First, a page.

On the first official day of spring, local children from Lightmoor Village, joined TV presenter Chris Packham and members from the Shropshire Wildlife Trust and Bournville Village Trust (BVT) to plant trees at the newly created nature reserve on the outskirts of the village.
Backed by The Wildlife Trust and supported by BVT, the tree planting event was brought about through the work of the Charity in raising awareness of the rich sources of wildlife that can be found in and around Lightmoor and the importance of sustaining green spaces for future generations. Children planted a range of tree varieties including oak, silver birch, wild cherry and hazel.
Commenting on the event, Bryony Carter, People and Wildlife Officer at Shropshire Wildlife Trust said;
“Today’s event is all about linking the local community here at Lightmoor to the richness of wildlife that they have on their doorsteps. We work closely with BVT on a number of projects that will help create and sustain local wildlife for the whole community to enjoy.”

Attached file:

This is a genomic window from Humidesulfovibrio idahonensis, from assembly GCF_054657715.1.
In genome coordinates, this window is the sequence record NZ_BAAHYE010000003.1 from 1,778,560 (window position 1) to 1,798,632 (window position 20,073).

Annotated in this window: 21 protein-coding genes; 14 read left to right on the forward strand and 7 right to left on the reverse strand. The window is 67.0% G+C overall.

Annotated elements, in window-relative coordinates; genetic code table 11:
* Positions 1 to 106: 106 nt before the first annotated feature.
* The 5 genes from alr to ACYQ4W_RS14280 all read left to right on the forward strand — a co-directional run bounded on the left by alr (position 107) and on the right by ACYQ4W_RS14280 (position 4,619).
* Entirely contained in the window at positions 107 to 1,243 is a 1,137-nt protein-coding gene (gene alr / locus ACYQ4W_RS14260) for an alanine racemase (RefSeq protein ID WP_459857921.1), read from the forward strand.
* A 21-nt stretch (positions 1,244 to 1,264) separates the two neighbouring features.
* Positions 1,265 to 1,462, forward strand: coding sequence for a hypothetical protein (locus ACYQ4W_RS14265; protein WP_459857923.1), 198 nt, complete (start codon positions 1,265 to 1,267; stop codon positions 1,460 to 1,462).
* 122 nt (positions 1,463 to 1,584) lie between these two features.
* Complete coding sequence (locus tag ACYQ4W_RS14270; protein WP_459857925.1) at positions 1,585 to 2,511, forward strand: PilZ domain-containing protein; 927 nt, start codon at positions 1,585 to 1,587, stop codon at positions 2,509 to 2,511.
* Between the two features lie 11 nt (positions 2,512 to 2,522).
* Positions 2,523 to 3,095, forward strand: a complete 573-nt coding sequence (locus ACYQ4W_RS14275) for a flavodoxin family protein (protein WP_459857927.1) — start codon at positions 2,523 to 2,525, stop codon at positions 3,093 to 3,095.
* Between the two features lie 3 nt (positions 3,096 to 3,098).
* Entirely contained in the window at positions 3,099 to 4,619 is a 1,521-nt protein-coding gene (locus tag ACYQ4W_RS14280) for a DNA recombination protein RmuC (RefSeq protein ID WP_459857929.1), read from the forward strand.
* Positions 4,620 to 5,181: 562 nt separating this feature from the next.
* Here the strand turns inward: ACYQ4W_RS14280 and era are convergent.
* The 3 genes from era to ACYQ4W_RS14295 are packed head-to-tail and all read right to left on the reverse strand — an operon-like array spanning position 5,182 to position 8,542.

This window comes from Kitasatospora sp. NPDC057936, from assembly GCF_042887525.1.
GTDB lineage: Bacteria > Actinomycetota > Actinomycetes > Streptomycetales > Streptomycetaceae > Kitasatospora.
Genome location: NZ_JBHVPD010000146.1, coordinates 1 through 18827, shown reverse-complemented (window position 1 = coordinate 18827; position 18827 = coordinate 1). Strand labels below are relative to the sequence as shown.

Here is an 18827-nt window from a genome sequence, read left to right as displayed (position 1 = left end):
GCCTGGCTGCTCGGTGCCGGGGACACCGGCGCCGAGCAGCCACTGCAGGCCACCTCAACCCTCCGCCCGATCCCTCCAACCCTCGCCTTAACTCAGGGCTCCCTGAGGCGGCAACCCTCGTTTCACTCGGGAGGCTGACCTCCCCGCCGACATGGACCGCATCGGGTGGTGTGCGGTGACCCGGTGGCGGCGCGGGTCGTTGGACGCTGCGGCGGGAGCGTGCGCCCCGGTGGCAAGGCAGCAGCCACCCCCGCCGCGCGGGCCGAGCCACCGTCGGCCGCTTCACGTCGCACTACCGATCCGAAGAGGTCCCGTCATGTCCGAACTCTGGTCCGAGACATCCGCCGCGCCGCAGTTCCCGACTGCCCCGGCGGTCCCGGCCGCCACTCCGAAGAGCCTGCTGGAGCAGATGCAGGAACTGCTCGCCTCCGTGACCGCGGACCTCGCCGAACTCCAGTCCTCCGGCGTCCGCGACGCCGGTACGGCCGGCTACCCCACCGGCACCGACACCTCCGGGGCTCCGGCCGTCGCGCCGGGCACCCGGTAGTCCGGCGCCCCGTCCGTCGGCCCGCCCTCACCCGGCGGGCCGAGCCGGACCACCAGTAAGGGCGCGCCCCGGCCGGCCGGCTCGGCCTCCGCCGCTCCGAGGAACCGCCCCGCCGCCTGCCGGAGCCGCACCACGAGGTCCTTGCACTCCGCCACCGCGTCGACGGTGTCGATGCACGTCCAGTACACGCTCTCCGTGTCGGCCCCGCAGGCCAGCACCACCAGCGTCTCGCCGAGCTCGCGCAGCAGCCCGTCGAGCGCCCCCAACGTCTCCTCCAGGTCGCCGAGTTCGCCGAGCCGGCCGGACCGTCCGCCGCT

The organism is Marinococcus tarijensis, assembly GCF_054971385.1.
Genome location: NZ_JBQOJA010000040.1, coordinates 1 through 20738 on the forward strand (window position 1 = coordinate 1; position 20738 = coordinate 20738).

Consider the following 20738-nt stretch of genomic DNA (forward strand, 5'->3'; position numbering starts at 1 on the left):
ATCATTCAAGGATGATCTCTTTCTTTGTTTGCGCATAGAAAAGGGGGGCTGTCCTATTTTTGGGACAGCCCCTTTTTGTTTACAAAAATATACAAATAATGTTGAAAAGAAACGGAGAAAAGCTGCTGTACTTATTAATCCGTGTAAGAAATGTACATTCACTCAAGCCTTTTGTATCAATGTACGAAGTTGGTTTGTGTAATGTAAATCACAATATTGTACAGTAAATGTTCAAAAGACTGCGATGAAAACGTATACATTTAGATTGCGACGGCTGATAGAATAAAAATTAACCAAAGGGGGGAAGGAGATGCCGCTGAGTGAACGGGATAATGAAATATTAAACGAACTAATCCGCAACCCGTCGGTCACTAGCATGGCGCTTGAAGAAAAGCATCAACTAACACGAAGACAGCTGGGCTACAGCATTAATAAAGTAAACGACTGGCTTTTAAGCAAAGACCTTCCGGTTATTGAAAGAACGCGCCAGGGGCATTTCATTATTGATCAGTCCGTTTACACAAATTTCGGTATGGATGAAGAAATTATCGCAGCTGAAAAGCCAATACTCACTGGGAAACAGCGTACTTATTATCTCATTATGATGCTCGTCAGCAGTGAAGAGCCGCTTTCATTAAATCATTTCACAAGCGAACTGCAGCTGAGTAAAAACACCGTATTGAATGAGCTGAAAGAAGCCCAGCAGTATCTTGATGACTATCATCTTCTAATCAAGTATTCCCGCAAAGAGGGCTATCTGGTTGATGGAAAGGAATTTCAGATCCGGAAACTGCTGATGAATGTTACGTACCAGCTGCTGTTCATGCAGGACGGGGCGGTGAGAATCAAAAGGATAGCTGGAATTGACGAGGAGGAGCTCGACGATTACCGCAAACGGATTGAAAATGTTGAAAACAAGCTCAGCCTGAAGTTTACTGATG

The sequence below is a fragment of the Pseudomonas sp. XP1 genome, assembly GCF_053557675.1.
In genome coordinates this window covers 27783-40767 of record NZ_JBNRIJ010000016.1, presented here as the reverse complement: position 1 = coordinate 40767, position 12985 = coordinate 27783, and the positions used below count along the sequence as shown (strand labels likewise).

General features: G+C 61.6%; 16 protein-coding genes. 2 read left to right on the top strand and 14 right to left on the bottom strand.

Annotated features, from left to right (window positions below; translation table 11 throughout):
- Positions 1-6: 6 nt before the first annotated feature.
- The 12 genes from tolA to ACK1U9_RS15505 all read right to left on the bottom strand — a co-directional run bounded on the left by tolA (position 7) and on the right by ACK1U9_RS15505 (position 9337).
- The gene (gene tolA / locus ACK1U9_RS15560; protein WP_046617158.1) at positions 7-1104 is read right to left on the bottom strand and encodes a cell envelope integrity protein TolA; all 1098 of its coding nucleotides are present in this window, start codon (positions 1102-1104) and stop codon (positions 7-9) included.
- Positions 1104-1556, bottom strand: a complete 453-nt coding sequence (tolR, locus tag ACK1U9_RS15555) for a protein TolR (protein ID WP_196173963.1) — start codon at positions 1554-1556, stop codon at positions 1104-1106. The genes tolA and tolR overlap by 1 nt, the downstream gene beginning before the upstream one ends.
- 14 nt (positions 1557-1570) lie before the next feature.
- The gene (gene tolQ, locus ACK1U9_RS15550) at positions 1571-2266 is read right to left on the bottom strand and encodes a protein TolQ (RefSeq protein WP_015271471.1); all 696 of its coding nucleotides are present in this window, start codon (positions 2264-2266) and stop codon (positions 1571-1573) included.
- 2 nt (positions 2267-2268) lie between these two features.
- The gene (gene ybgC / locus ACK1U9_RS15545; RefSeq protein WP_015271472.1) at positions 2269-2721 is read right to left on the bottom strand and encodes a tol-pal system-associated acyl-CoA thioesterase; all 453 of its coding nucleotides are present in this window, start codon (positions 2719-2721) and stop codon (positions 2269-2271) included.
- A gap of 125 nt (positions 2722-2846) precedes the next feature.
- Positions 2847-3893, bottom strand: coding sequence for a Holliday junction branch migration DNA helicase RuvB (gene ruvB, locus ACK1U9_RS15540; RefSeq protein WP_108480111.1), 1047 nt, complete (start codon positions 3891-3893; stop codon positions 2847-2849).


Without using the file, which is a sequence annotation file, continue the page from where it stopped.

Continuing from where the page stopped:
Of particular interest to wildlife presenter Chris Packham, were the local grass snakes that reside in the nature reserve;
“They are one of my favourite creatures,” said Chris, who is currently on a UK tour presenting some of his wildlife photography.
Chris, who is President of the Wildlife Trust, went on to say;
“It’s really important that local communities get involved with their own green spaces. Telford has been skilful in preserving local wildlife by securing areas where snakes, bugs, birds and other animals can flourish.”
Amongst the local children that joined in the tree planting event was Orla McCreddin, aged 4. Mum Ruth said;
“As a community, it’s really important that we help enhance the local area.”
Orla has already had a tree planted as part of BVT’s Lightmoor Babies project that plants a tree for each new baby that is born in the Village.
Committed to creating sustainable communities for the future, BVT has paid particular attention to preserving areas of wildlife as part of their development at Lightmoor. Today’s tree planting and the creation of the nature reserve will go some way in encouraging the next generation of conservationists. Summing up, Chris said;
“Places like this offer a great place for young children to explore and find out about nature, we should encourage this more as the long-term benefits are huge.”
The nature reserve, that is located to the south of the Lightmoor Village, is open to all and provides a perfect place for budding wildlife explorers to experience first-hand the diversity and richness of wildlife that nature has to offer.